Outside Thinking: Mike DiFranza, Captivate Network

Mike DiFranzaIf you happen to bump into Mike DiFranza in an elevator, he may be the only person you encounter who doesn't look the other way. Chances are, he will be looking directly at you to see what you are looking at while ascending or descending to your destination.

As founder, president and general manager of Captivate Network, DiFranza is one of the pioneers of the burgeoning digital out-of-home video business, and is one of the people responsible for getting it on base on Madison Avenue, and for helping to build out its infrastructure. As chairman of the Out-of-Home Video Advertising Bureau, he's learned to play politics with many of his most direct competitors - all for a common good - getting out-of-home video the same seat at the table that TV, online and traditional outdoor media have always had.

And if you happen to strike up a conversation while riding between floors, don't let the Bostonian's thick Southie accent fool you. He may sound like he's from blue-collar roots, but he's as sophisticated a media mogul as you're likely to meet anywhere between Silicon Valley and Silicon Alley. The "Digital Outsider" caught up with DiFranza this week to discuss the ups-and-downs of creating the world's largest elevator network, and along with it, a cottage media industry.



Digital Outsider: There's a lot of buzz surrounding digital out-of-home right now, but this didn't happen overnight. Companies like Captivate have been plugging away at this for years. Bring us up to date.

Mike DiFranza: We started Captivate about 11 years ago, at a time when the Internet was really exploding and that's all anybody would talk about. The challenge for us was that Internet companies were being funded in May and by the summer they were worth $1 billion, and the venture capital companies didn't really know what to make of our platform.

That's when I met Guy Kawasaki, the founder of, an ex-Yahoo guy, at an entrepreneurial symposium. He gave me the best advice ever. He said, "If people want to buy fish, sell them fish." So we changed our name to Captivate Internet In the Elevator, and lo and behold we got onto base.

In the early days Captivate positioned itself as an Internet company. And we really were using Internet technology to distribute our content. We still do. But over time, the word Internet has become synonymous with interactivity, and that's where we're going next.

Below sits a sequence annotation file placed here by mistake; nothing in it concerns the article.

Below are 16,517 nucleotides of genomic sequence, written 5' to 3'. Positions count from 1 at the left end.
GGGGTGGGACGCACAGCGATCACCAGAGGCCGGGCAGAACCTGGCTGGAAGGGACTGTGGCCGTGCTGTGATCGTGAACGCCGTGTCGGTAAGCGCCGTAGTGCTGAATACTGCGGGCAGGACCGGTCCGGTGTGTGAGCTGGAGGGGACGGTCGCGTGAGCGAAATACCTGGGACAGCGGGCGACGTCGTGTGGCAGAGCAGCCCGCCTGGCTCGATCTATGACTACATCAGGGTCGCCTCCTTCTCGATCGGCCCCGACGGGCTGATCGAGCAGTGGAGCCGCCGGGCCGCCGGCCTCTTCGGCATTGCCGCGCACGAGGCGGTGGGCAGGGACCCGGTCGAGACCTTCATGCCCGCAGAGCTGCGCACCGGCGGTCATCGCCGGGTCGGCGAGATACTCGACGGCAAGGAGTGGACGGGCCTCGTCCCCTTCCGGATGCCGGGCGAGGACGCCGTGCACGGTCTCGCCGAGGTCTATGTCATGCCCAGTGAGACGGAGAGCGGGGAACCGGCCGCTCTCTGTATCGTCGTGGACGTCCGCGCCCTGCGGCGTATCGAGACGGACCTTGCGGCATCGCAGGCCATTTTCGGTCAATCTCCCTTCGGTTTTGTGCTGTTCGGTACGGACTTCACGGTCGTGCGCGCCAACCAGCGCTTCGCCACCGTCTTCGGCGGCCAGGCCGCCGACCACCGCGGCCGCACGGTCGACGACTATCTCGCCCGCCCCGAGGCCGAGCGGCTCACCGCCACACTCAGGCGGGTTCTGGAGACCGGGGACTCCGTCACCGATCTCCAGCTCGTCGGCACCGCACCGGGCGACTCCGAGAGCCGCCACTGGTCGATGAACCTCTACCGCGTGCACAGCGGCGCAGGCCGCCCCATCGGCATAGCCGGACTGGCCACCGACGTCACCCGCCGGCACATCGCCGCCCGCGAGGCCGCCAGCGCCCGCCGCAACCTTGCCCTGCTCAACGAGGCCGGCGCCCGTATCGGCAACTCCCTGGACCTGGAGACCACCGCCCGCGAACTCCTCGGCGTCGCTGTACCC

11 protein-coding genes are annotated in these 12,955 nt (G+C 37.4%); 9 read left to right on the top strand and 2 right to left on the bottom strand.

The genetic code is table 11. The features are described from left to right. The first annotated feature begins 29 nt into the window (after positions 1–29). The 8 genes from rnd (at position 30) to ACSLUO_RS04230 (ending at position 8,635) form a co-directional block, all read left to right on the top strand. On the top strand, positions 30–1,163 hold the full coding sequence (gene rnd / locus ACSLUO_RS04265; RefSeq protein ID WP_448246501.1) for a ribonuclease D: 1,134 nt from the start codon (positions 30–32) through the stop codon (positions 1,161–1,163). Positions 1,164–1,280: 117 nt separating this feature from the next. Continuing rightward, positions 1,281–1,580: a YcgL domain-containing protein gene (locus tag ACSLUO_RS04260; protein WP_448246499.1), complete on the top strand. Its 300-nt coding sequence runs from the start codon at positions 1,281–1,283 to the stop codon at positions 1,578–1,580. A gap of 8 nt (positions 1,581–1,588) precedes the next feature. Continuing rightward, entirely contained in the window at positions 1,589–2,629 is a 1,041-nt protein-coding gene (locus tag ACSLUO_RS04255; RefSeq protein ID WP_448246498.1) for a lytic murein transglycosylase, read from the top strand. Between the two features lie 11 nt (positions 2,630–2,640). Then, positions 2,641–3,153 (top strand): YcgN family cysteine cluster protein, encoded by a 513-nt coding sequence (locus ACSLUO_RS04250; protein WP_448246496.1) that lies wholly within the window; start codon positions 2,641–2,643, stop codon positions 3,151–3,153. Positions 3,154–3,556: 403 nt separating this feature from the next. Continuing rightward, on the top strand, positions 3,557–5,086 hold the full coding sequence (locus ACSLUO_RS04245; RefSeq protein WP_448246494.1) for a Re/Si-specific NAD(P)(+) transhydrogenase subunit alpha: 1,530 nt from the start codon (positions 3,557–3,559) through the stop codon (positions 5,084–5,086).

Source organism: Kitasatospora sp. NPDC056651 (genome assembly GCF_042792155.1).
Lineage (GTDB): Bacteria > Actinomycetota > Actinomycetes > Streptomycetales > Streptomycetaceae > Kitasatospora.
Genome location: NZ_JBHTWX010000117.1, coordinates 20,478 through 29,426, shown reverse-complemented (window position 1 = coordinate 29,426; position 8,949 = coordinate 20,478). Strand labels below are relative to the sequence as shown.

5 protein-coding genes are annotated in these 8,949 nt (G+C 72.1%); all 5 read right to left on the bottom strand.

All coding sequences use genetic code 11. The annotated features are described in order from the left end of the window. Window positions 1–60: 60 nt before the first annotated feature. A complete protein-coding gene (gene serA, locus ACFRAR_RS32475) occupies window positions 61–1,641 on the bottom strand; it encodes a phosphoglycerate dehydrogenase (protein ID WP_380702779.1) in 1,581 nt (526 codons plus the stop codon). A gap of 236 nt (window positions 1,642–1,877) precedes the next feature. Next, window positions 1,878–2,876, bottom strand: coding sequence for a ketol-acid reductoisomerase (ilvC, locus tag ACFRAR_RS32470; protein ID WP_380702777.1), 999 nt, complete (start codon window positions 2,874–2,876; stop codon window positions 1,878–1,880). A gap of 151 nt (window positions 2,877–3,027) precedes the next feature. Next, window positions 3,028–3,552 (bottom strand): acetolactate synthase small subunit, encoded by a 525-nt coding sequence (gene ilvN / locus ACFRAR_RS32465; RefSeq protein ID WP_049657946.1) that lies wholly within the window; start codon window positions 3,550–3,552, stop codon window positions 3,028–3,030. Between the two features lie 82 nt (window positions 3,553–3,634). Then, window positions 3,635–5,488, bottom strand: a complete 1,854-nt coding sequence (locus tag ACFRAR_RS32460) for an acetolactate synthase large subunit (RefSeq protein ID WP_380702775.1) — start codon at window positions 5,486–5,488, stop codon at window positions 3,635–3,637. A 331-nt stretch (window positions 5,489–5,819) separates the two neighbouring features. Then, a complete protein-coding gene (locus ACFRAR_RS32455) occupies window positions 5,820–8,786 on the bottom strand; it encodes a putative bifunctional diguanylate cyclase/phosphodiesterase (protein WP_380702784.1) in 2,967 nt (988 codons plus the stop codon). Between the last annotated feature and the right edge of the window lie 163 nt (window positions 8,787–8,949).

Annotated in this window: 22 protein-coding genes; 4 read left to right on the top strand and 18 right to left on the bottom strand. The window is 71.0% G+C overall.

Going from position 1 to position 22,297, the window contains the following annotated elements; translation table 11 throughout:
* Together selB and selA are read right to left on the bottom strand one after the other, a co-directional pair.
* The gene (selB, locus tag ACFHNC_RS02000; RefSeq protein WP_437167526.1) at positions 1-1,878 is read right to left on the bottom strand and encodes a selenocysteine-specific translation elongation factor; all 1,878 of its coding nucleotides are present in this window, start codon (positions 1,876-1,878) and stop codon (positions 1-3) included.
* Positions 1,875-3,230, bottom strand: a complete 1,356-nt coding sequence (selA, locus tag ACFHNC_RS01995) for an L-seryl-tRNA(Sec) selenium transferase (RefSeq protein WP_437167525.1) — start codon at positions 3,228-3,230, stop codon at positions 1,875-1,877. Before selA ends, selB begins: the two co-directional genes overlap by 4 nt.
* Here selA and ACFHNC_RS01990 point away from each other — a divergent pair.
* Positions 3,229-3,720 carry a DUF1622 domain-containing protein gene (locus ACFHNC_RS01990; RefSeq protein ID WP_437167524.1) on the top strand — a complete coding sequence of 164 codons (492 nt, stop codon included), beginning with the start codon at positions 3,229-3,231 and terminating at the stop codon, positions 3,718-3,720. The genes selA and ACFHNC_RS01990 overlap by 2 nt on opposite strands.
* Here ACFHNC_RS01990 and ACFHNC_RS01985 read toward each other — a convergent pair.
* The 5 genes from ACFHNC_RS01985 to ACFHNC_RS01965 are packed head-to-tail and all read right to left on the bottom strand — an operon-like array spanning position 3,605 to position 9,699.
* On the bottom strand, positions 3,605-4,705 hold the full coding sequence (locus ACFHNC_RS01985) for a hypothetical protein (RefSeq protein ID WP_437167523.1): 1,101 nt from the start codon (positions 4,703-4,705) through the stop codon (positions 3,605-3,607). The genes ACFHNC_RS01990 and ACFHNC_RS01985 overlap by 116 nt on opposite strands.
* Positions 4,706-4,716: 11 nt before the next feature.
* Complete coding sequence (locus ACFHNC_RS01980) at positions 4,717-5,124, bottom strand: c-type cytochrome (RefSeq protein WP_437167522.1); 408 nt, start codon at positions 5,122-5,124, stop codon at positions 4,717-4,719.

It's only in the last 18 to 24 months that I finally conceded to myself that I'm not crazy. I always saw this as huge value in our ability to reach consumers where they are, and to reach them with messages when they are close to purchase decisions. It made sense to me, but for ten years I've had to wonder if I was the only one who saw this. Now everyone gets it.

DO: To be fair, Gannett saw it.

DiFranza: They saw it, but they saw it a couple of years ago. But it's taken us over a decade to get to this point. We were lucky that we made the right decisions when we launched and we made sure we stayed true to course, which was that wanted to be the major player in the category we set out for, which is to reach businesspeople in the best place to reach them.

Over the years, we've had opportunities to expand into taxi cabs, shopping malls, airplanes and everything else, but we just felt it wasn't the right time for us to go out and build out critical mass. To really be successful in this space, you have to have critical mass. Look at the cinema media guys. The reason they are so successful is that they have critical mass. There are only two guys who control that entire space. So we've remained true to our course, focusing on building out a network of high-rise office buildings. Yes, we've introduced a suburban office product, but that's not our primary focus. It's secondary for us.